Things I will miss the most:

  1. Taxi drivers using their horns as just a general form of communication. A beep could stand for “move out of the way, I am coming” to walking pedestrians. Or a greeting to a fellow taxi driver. You can imagine how loud the streets were. It was like driving in New York City, except less aggressive.
  2. Playing soccer with the neighborhood kids every Friday at 4:30 PM. Especially with Joshua, who was the most carefree 5-year-old I’ve ever met (pictured below). We practically became best friends.
    Stephanie Keyaka | The Underground

    Joshua and I after going for a candy run!

  3. How genuinely concerned about your wellbeing people in Ho, Ghana seem to be. It took me a while to figure out that when asked “How did you sleep?” or “How are you?” the other person wasn’t simply being polite, waiting for a “fine,” but actually wanted an honest answer. Which will then lead to further conversation about your feelings. Amazing.

It was harder saying goodbye to the group of people that took care of me at the home base for 6 weeks. So much so that I was practically a fire hydrant, how much I cried that Friday. I will include pictures of these amazing people below.

Ghana, I’ll miss you!!

If you are even the least bit interested in analyzing the values and core assumptions related to defining and creating social impact, or seek to attain a greater understanding of how to prevent and manage internal institutional tensions to align with an institutions development and mission, then I highly recommend this fellowship. It allowed me to explore the dynamic reality of leading and managing a social impact institution. If you will like to find out more information, visit Thinking Beyond Borders Summer Impact Fellowship site (HERE). Also feel free to ask me any questions or continue this discourse via email (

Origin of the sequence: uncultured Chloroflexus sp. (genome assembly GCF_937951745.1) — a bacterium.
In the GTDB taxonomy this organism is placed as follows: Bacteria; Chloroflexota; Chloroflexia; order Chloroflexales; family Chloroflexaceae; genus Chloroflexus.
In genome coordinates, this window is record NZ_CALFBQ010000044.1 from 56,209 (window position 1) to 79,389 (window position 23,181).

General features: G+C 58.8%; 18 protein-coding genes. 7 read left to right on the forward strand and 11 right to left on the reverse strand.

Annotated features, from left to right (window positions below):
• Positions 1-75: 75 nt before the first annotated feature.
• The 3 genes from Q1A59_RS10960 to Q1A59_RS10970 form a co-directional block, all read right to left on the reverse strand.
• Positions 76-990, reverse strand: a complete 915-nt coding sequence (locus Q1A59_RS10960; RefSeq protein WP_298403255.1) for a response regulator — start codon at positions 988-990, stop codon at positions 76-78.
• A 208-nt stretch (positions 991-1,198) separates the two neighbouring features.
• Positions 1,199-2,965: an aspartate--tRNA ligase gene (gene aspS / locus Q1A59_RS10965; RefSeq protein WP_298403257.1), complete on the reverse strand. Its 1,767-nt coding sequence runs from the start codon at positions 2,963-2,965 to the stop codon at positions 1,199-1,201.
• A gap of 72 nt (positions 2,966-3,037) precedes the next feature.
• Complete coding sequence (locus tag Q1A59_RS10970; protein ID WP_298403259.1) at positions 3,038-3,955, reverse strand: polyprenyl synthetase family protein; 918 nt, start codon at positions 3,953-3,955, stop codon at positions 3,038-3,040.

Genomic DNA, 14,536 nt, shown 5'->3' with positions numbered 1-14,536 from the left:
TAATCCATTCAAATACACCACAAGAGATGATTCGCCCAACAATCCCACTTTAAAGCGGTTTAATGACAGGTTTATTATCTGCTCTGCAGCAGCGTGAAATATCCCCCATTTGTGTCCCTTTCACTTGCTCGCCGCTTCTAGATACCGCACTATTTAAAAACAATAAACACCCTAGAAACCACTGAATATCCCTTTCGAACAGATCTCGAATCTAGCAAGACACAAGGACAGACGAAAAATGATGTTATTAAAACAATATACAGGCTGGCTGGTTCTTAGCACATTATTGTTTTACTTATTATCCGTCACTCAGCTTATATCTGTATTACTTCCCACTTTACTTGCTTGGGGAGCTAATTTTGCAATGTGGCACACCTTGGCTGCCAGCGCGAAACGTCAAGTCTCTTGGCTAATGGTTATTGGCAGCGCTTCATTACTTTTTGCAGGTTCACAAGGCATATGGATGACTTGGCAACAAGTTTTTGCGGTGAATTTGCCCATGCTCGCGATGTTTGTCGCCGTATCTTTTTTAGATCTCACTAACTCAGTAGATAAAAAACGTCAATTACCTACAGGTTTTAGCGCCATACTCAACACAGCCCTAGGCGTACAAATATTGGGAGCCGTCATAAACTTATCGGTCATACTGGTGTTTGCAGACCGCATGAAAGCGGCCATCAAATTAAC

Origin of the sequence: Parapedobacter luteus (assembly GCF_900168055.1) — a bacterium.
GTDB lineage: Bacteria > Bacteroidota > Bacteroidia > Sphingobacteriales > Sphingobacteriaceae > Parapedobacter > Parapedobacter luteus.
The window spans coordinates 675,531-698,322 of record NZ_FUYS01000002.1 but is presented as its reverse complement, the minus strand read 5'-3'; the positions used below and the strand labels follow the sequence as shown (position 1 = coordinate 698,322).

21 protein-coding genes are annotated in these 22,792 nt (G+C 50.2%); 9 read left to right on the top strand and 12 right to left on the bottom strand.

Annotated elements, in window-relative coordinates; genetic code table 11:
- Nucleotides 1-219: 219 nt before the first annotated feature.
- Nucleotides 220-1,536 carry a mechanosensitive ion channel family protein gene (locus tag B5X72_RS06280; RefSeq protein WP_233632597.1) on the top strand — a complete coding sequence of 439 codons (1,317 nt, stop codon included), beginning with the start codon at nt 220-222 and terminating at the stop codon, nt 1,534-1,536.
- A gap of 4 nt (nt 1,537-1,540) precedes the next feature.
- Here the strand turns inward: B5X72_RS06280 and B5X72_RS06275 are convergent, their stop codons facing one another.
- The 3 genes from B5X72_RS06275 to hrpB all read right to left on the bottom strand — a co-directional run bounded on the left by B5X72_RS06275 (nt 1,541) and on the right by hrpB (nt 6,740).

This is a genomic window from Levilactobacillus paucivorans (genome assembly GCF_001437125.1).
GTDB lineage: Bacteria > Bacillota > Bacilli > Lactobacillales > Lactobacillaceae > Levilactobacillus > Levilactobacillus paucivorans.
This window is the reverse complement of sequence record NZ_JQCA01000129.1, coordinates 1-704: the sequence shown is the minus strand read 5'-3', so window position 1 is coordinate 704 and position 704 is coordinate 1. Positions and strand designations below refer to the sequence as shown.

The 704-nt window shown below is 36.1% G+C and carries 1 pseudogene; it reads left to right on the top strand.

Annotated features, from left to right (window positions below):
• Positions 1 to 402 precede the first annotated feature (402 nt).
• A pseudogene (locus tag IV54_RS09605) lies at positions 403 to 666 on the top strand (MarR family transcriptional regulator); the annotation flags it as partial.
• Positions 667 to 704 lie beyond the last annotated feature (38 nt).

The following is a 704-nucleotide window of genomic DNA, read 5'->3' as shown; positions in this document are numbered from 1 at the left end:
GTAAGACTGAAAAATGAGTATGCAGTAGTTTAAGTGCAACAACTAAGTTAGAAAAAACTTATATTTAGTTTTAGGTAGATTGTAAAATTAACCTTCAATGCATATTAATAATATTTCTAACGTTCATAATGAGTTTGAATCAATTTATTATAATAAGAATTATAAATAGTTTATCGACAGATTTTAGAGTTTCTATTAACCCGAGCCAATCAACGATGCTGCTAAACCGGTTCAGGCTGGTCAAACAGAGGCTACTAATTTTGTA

If you made it this far, thank you for reading my blog post. It was my absolute pleasure to document this experience and I appreciated all the comments/compliments about my column.


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Stephanie Keyaka

Steph is a junior Political Science and Women's Studies major, African American Studies minor. When she isn't dancing on Snapchat, she enjoys writing/reading about affairs relating to identities and rights, politics and women's issues. She intends to dedicate her life to fighting human rights violations globally through international development. Her hobbies include: drinking iced coffee, crying while watching romantic comedies and debating about literally anything.